Mark Cuban: It would have been 'fun' to run against Donald Trump, but it's too late

Mark Cuban in 89 Seconds
Mark Cuban in 89 Seconds

Mark Cuban says he was recruited to run for president against Donald Trump, but he believes "it's too late" to enter the race.

"It would have been fun to run against Donald," Cuban said -- in the past tense -- in an email to CNNMoney.

The billionaire owner of the NBA's Dallas Mavericks and co-star of ABC's "Shark Tank" confirmed a Washington Post report about the recent outreach.

Cuban declined to name the people who were involved. "My conversations with them were minimal," he said. "They reached out to my right-hand man who is my D.C. guy."

A number of prominent conservative commentators and Republican strategists have been courting a third party candidate to try to block Trump's road to the White House. Among them: blogger Erick Erickson, "Weekly Standard" editor Bill Kristol and politico Mike Murphy.

Cuban shares some qualities with Trump -- both are brash billionaires with reality TV experience and social media expertise. Cuban-for-president murmurs pop up from time to time, partly spurred by Cuban's own comments.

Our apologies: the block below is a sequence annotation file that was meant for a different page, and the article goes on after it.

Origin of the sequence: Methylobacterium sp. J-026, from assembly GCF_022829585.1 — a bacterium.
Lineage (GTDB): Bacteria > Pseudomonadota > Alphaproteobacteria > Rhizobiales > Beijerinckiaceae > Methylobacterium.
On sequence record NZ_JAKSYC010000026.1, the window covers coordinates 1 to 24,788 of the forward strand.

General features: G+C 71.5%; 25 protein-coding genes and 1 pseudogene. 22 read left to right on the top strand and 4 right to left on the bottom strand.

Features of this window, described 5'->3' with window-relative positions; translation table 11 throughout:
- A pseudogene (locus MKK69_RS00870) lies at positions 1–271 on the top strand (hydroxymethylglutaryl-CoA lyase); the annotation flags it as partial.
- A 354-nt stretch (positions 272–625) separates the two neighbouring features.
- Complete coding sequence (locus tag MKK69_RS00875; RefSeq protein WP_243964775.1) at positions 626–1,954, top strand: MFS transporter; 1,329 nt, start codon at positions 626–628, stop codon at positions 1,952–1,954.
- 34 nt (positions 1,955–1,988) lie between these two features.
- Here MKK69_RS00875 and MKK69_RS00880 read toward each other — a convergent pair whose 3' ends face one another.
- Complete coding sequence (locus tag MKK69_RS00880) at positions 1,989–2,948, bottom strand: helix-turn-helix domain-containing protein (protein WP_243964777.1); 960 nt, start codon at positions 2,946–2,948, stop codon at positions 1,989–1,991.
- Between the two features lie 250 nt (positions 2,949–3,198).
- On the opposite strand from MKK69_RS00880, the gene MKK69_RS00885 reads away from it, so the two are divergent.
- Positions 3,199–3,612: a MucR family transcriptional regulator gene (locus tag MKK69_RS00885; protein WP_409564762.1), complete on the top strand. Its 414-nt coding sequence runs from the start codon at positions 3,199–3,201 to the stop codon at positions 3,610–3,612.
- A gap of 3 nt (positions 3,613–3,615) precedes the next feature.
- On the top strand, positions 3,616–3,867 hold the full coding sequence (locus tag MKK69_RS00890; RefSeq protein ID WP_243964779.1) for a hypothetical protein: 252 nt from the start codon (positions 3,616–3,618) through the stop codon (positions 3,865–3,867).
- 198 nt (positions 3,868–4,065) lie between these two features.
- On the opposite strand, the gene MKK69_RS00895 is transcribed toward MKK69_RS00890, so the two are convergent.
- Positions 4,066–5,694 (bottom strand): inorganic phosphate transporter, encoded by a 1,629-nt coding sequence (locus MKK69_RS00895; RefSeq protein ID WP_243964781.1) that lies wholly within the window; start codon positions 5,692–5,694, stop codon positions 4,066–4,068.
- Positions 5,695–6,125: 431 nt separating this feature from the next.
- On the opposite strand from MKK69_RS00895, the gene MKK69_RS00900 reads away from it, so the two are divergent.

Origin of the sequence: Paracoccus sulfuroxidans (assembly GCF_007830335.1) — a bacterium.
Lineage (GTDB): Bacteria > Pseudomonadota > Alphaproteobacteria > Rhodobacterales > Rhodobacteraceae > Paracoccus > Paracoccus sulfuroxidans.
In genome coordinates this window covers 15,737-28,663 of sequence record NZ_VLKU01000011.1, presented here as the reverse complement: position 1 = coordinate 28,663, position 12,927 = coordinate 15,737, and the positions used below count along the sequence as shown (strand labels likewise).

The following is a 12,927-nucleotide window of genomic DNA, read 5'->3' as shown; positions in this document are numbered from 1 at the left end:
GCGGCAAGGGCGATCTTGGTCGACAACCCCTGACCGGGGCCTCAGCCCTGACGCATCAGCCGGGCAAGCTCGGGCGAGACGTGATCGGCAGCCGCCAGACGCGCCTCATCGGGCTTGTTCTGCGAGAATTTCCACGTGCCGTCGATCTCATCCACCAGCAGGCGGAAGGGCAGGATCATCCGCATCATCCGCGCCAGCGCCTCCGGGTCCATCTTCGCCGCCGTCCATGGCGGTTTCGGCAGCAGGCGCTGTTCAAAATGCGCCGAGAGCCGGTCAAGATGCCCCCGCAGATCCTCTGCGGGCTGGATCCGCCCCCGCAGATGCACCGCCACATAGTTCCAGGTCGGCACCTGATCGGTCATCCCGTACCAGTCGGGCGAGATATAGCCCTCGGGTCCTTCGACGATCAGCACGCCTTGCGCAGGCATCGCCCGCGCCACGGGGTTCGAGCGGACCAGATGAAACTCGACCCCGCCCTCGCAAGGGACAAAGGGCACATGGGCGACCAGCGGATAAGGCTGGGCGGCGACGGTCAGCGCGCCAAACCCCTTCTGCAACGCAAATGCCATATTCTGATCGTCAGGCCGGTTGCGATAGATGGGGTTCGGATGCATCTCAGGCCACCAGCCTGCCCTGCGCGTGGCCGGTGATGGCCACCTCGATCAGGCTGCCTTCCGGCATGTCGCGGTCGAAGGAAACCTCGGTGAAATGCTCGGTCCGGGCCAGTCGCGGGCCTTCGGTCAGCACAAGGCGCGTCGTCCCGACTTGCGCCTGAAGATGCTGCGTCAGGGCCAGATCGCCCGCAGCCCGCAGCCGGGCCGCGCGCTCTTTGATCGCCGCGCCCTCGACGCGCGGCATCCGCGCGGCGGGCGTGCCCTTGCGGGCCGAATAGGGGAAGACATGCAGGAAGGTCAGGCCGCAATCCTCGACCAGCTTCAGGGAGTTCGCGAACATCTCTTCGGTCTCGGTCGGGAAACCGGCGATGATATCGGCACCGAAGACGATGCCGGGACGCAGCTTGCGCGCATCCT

Last fall he said he would "crush" both Trump and Hillary Clinton if he ran, but said "I have no interest in running."

The "Never Trump" forces might have been interested in Cuban because he could "out-trump Trump," the Post said Saturday.

Cuban has a Trump-like hold on the media megaphone.

But he seems to recognize that a third-party bid for president is fantastical, especially with less than six months to go until Election Day.

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Fellow billionaire and former New York City mayor Michael Bloomberg contemplated a third party bid earlier this year but concluded he could not win.

Cuban told CNNMoney that the discussions with the anti-Trump leaders were short-lived.

And "as a third party it's too late," he said.

But he also identified a few reasons why the idea intrigued him -- no matter how far-fetched it might be.

"I think the time is right for a technology literate entrepreneur to run for president," he said. "Someone who has had to grind to achieve success and can relate as well to those that follow Bernie as those that think the system is broken and follow Trump. The issue for any such candidate is that the process is broken. It's a circus rather than a learning process for all involved."


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